Panic attacks are abrupt bursts of terror, panic, or anxiety that can occur without warning. Panic attacks may be overwhelming and bring with them both physical and emotional symptoms for those who experience them. You might struggle to breathe while having a panic attack, you perspire profusely and tremble, and your heart races.
A panic attack might be triggered by a variety of things, and it’s not uncommon for one to be triggered by no apparent reason. Panic attacks are most often induced by a stimulus, although the stimuli vary from person to person.
You may experience a panic attack if you:
- have panic or anxiety disorder
- use certain substances or medications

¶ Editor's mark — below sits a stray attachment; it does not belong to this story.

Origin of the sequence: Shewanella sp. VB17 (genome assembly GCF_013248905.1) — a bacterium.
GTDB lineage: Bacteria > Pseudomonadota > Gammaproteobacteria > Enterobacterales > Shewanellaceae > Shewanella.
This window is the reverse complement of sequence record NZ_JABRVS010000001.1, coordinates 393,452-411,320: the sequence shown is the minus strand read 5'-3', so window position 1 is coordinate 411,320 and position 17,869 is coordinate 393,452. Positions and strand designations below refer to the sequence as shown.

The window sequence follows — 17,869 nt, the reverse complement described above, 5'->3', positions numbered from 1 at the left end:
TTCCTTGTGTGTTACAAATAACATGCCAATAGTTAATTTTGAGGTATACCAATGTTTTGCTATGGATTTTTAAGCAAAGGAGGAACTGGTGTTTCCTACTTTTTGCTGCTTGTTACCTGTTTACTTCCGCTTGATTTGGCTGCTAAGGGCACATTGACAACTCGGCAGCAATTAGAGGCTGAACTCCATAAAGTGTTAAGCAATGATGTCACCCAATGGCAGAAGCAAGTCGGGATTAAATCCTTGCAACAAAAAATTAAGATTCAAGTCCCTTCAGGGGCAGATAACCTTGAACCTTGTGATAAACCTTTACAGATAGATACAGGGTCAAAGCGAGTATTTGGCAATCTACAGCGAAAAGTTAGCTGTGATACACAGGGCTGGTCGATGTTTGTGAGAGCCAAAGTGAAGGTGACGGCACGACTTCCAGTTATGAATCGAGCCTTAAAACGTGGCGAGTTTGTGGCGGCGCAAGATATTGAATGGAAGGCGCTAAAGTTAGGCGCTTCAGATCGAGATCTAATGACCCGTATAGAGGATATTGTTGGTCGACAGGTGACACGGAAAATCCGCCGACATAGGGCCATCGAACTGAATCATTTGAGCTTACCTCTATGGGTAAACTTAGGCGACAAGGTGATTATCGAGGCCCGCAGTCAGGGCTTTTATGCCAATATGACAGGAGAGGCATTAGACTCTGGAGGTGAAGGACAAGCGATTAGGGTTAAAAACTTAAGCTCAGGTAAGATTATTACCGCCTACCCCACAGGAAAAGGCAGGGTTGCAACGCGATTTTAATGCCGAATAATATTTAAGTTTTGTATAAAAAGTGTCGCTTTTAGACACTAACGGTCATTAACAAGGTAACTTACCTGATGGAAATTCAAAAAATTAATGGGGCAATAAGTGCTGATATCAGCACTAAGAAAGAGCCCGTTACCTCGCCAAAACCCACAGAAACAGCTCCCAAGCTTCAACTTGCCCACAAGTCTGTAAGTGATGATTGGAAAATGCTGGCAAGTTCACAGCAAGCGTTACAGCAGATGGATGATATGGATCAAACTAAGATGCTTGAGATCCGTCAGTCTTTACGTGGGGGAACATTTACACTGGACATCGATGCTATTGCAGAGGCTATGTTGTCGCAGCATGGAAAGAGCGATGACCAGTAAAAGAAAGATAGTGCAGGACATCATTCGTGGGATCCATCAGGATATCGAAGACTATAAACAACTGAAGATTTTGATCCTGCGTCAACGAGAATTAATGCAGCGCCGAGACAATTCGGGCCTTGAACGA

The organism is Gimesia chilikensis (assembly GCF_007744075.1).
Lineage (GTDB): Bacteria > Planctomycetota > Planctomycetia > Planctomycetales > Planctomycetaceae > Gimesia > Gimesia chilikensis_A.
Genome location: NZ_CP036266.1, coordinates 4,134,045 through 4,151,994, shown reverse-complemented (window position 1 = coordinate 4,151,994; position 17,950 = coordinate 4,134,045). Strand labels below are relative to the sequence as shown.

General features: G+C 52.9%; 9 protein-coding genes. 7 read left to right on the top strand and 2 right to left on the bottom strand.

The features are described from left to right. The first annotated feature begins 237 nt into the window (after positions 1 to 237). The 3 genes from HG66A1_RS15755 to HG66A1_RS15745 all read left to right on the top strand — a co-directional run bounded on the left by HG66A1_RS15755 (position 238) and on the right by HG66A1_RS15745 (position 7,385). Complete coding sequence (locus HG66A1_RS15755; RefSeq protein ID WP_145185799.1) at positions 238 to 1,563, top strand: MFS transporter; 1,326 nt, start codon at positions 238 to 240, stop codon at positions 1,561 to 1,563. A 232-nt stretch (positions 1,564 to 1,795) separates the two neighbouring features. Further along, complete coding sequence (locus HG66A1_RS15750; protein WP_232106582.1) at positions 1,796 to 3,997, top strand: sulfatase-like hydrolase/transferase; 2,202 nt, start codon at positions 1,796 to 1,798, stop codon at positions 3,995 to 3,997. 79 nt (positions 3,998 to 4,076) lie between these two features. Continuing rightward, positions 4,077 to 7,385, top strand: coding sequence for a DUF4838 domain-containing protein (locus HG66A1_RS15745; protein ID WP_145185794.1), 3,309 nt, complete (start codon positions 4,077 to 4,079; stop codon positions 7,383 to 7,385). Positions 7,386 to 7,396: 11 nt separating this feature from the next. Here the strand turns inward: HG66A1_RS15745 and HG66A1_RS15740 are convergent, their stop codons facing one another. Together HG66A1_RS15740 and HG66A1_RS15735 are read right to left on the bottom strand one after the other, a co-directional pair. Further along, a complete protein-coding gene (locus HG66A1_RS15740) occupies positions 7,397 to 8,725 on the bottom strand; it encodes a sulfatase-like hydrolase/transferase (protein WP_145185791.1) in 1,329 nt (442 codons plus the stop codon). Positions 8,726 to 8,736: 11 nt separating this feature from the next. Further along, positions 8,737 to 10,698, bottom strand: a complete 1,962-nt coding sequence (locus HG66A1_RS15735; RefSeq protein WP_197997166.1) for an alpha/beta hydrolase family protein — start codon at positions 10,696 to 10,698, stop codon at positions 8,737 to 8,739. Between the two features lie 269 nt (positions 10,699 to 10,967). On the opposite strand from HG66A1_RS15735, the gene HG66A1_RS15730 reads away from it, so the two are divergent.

- have an overactive thyroid
- have a condition that involves psychosis
- social events and public speaking
- situations that remind you of past or current stress in your life
Is it possible to avoid having a panic attack?
You can’t always prevent a panic attack from happening, but there are certain things that might help you feel better:
- do breathing exercises every day
- get regular exercise
- follow a diet that is low in added sugar and eat regularly to avoid glucose spikes
- avoid caffeine, smoking, and alcohol, as they may make anxiety worse
- seek counseling and other professional help
- ask your doctor about local support groups
Avoiding particular triggers is one way to help avoid a panic attack, but it isn’t always practical or appropriate. It’s best to wait until you’ve worked with a specialist to learn how to handle situations.
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